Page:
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Wolf v. New York City Dep't of Education

April 14, 2010

JOYCE WOLF, PLAINTIFF,
v.
NEW YORK CITY DEPARTMENT OF EDUCATION, "DOE", AND LAURA RODRIGUEZ IN HER OFFICIAL CAPACITY AS SUPERINTENDENT OF REGION 10, AND LAURA RODRIGUEZ, INDIVIDUALLY, DEFENDANTS.



The opinion of the court was delivered by: Cedarbaum, J.

OPINION

Joyce Wolf sues the New York City Department of Education ("BOE") and Laura Rodriguez (collectively, "Defendants") for employment discrimination pursuant to Title VII of the Civil Rights Act of 1964 ("Title VII"), as amended, 42 U.S.C. § 2000e et seq., and the New York State Human Rights Law ("SHRL"), N.Y. Exec. Law § 296 et seq. The complaint alleges that Defendants discriminated against her on the basis of her ethnic and racial background. Defendants move for summary judgment on all of Plaintiff's claims. For the reasons that follow, Defendants' motion is granted.

BACKGROUND

The following facts are undisputed, except where specifically noted.

Plaintiff is Caucasian and has been employed by the BOE since 1981. She has served as an Assistant Principal at Public School 72 ("P.S. 72") since August of 2001. Plaintiff previously served at Intermediate School 131 as Interim Assistant Principal from 1991 to 1993, and Assistant Principal from 1993 to 2001.

Margarita Colon is Hispanic and has been employed by the BOE since 1985. Ms. Colon served as an Assistant Principal at Albert Einstein Intermediate School 131 from September of 1996 through February of 2007.

In the fall of 2006, Maria DeSalvio, then the Principal of P.S. 72, determined that she needed to retire for medical reasons. She spoke to her Local Instructional Superintendent ("LIS"), Althea Serrant, who organized a meeting with Regional Superintendent Laura Rodriguez. In December of 2006, Ms. DeSalvio informed Ms. Rodriguez, Ms. Serrant, and Deputy Regional Superintendent Jose Ruiz that she planned to retire before the conclusion of the academic year. At the time of Ms. DeSalvio's retirement, P.S. 72 was designated a "School in Need of Improvement (SINI)."

Ms. DeSalvio affirms that at the December meeting regarding her retirement, Ms. Rodriguez "indicated that it was time for a minority to be principal of Public School 72," and that Ms. Serrant and Mr. Ruiz sat silently and did not object to this comment. (DeSalvio Aff., ¶ 19.) Although an outgoing principal has no authority to name her successor, in her affidavit, Ms. DeSalvio swears that she recommended Plaintiff for the position on both an interim and permanent basis and advocated in her favor. According to Ms. DeSalvio, Ms. Rodriguez "nodded her head in a negative fashion" and "continued to reject [DeSalvio's] proposals and reiterate that it was time for a minority." (DeSalvio Aff., ¶ 21.) For the purposes of this motion, Defendants concede that Ms. Rodriguez commented that "it was time for a minority [principal]."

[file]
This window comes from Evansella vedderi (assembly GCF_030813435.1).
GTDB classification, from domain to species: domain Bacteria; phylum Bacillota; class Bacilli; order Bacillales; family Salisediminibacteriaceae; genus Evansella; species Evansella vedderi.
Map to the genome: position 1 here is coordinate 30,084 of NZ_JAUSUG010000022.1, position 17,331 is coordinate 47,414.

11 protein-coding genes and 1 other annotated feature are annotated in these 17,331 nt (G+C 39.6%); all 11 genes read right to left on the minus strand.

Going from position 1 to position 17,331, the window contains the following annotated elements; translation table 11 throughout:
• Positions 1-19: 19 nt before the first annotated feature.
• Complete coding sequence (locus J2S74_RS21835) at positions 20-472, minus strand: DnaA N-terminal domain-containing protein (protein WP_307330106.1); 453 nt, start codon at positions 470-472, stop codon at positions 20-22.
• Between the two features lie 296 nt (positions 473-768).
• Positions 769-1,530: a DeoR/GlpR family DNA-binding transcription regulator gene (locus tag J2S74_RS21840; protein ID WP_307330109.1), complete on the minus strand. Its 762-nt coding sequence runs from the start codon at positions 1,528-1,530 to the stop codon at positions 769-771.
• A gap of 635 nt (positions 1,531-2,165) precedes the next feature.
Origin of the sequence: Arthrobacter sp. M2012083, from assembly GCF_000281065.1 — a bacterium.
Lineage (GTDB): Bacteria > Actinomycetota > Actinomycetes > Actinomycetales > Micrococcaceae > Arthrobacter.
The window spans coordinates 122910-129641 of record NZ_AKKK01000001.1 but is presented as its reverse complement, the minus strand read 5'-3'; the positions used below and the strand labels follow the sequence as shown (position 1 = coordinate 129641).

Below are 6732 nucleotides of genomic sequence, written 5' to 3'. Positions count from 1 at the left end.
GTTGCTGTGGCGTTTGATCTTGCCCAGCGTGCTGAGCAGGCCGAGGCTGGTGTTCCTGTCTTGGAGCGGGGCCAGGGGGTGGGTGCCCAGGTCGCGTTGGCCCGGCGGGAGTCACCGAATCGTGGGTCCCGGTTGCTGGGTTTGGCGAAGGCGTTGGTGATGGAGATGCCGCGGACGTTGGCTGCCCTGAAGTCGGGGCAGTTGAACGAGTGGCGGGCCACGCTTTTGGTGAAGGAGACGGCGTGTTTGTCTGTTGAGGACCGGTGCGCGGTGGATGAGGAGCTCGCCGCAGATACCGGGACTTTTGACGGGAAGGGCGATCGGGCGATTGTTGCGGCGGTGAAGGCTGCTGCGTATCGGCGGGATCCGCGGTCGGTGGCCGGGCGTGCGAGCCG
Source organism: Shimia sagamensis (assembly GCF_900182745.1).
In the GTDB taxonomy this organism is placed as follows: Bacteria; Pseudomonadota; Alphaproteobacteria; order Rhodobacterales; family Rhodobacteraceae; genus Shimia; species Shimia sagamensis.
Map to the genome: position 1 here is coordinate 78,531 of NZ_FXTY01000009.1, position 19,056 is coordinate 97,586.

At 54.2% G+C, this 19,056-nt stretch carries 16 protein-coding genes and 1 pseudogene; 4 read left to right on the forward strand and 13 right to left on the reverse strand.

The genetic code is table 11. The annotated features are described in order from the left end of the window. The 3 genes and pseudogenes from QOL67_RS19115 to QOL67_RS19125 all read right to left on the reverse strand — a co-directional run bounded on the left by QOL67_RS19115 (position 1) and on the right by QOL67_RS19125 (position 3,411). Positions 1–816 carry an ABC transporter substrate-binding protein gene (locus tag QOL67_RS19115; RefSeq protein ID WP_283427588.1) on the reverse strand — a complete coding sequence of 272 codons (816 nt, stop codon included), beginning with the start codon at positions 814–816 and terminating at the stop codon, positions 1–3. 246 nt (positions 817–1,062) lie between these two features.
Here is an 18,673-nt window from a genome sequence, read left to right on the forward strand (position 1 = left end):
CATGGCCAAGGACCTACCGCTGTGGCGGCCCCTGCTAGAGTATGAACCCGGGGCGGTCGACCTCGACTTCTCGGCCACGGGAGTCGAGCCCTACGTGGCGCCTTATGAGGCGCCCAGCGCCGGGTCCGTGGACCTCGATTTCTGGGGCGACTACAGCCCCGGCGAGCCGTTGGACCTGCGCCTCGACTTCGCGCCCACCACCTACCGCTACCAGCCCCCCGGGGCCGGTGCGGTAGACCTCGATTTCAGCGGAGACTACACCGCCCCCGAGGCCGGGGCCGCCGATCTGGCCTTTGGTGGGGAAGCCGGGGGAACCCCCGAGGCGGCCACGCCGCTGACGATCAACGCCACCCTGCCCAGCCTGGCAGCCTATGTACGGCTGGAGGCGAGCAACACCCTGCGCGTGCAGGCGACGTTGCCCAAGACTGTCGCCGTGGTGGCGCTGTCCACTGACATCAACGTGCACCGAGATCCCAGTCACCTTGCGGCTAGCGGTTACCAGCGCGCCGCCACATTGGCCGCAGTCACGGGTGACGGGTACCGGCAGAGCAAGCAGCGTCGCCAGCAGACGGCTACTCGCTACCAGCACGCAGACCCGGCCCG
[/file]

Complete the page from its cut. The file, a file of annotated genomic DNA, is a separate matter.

I. Selection of Interim Acting Principal

The parties agree that Regulation C-30 of the Chancellor of the New York City Department of Education ("Regulation C-30") governs the selection process for principals. Section XI provides for interim acting assignments as follows:

Appointing authorities should anticipate, post, and complete the selection process by the time a vacancy actually occurs. If this is not possible, an interim acting supervisor may be assigned temporarily by the appointing superintendent for principal positions.... The process used to place a supervisor in an interim acting assignment is not to be used to substitute [for] the interview and selection process outlined in the regulation [for permanent positions]. (Regulation C-30, Section XI.) Ms. Serrant was the appointing superintendent for P.S. 72.

In January of 2007, a five-person panel consisting of Ms. Serrant, Ms. Rodriguez, Mr. Ruiz, LIS Dov Rokeach, and LIS Irene Rogan, conducted interviews of Plaintiff and Ms. Colon for the position of Interim Acting Principal of P.S. 72. Three of the panel members were ethnic or racial minorities,*fn1 and every member reported to Ms. Rodriguez.

Following the interviews, Ms. Colon was selected to serve as Interim Acting Principal of P.S. 72. Defendants have offered testimonial and documentary evidence, the truth of which Plaintiff contests, that Ms. Colon was selected for her superior instructional knowledge regarding ways to improve student achievement. In particular, the Defendants have submitted a memorandum on BOE letterhead containing the interviewing panel's evaluation. The memorandum states that "Ms. Margarita Colon demonstrated the ability to meet the needs of the School In Need of Improvement," while Plaintiff "did not demonstrate her instructional knowledge in leading a school to improve student achievement." (Sitaras Decl., Ex. D.)

II. Selection of Principal

The Principal selection process includes two steps under Regulation C-30: Level I and Level II. At Level I, a committee comprised of constituents of the relevant school interviews and rates candidates submitted to it by the appointing superintendent. Those ratings are then submitted to the appointing superintendent for ...


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